Wednesday, September 29, 2010

BATTLES IN SEATTLE - Vernor v. Autodesk, Inc. Decision

A couple of months ago, Copyright Chronicle covered the 3 cases (UMG Recordings v. Augusto, Vernor v. Autodesk, Inc., and MDY Indus. v. Blizzard Entertainment) involving the first sale defense heard in Seattle by the Ninth Circuit in our First Sale Frenzy: Battles in Seattle series of posts.

The first decision has been made in the Ninth Circuit in the Vernor v. Autodesk case.

Procedural History/Summary: Vernor sold copies of Autodesk’s software on eBay. Autodesk filed several DMCA takedown notices with eBay. After several notices, Vernor’s account was suspended. Vernor filed a declaratory judgment action against Autodesk.

Autodesk alleged that it had licensed its software to CTA. Part of the license included that when updates were provided to its customers, they were to destroy the previous versions. However, CTA sold Version 14 to Vernor.

Autodesk was able to trace the software available on eBay to CTA. Autodesk maintained activation codes and serial numbers to verify registrations of its software. Portions of Autodesk’s agreements with its customers include use restrictions associated with the software.

The district court granted Vernor summary judgment finding that Vernor did not infringe on Autodesk’s software because Vernor was protected by the first sale defense under Section 109 and the essential step defense. The primary issue and question in the case was whether the transaction between Autodesk and CTA was a license or a sale. The first sale under Section 109 and the essential step defense do not apply to licenses but only to sales. The district court found that the transaction between Autodesk and CTA was a sale and therefore, Vernor was free to sell Version 14 on eBay. Vernor v. Autodesk, Inc., 2009 U.S. Dist. LEXIS 90906, *42-44 (W.D. Wash. 2009).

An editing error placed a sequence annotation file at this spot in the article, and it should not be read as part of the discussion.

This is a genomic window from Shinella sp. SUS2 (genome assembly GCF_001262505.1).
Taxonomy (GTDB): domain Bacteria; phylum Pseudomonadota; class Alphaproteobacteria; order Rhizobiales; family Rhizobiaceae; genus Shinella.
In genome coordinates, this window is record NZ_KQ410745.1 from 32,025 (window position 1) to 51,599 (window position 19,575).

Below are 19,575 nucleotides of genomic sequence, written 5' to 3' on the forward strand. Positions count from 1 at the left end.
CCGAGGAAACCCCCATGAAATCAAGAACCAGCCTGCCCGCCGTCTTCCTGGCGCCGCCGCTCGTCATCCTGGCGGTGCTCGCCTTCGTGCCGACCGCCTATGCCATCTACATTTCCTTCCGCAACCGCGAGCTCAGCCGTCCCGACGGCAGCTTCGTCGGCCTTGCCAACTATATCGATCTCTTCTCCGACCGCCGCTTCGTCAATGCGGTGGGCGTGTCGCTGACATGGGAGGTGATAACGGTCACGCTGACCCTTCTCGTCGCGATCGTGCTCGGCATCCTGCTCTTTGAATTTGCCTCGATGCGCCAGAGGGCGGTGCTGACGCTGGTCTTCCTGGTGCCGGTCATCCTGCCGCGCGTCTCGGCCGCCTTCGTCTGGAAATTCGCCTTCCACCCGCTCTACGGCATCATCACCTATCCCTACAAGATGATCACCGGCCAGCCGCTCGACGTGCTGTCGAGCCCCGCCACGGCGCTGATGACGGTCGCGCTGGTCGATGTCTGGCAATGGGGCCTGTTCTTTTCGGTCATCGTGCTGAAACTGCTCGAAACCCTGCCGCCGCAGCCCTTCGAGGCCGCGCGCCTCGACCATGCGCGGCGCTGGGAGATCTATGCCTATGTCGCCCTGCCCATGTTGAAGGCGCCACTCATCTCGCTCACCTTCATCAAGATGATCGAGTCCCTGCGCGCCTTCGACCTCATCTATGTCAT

The case was appealed to the Ninth Circuit. The Court found the following factors relevant to the inquiry of whether a transaction is a license or a sale: (1) whether the copyright owner specifies that the user has a license; (2) whether the copyright owner significantly restricts the user’s ability to transfer the software; (3) whether the copyright owner places restrictions on use by the user. The Court found that the district court erred in finding that a sale occurs when a transferee is entitled to keep the work. Because Autodesk did not require a return of its work, the district court found there was a sale. Vernor v. Autodesk, Inc., 2010 U.S. App. LEXIS 18957, *25-26 (9th Cir. Wash., Sept. 10, 2010).

The Ninth Circuit reversed and remanded, holding that a software user is a licensee where the copyright owner: (1) specifies that the user is granted a license; (2) significantly restricts that user’s right to transfer the work; and (3) imposes restrictions on use. As these criteria were met in the transaction between Autodesk and CTA, Vernor was in the same position as CTA and had no right to sell Autodesk’s software. (CTA has previously settled with Autodesk.)

There were several amici involved in the case who had indicated that there were significant policy considerations; however, the Court found its ruling based on its precedent and Congress was free to amend or modify the law based on policy considerations. Vernor at *37.

Friday, September 17, 2010

Should Fashion be Protected by Copyright? - Guest Post by Oren Gelber

The American fashion industry often points out that the United States is the only industrialized nation that does not provide protection for fashion designs.

Back in August, New York Senator Charles Schumer sought again to change that fact when he introduced new legislations intended to provide protection to fashion designs. The Innovative Design Protection and Piracy Prevention Act (IDPPPA), was sponsored by Mr. Schumer and ten other senators. See the entire IDPPA here. (via Counterfeit Chic)

The IDPPPA is proposed as an amendment to Chapter 13 of the Copyright Act (which currently applies only to vessel hulls). If passed, the IDPPPA would provide some intellectual property protection to fashion designs.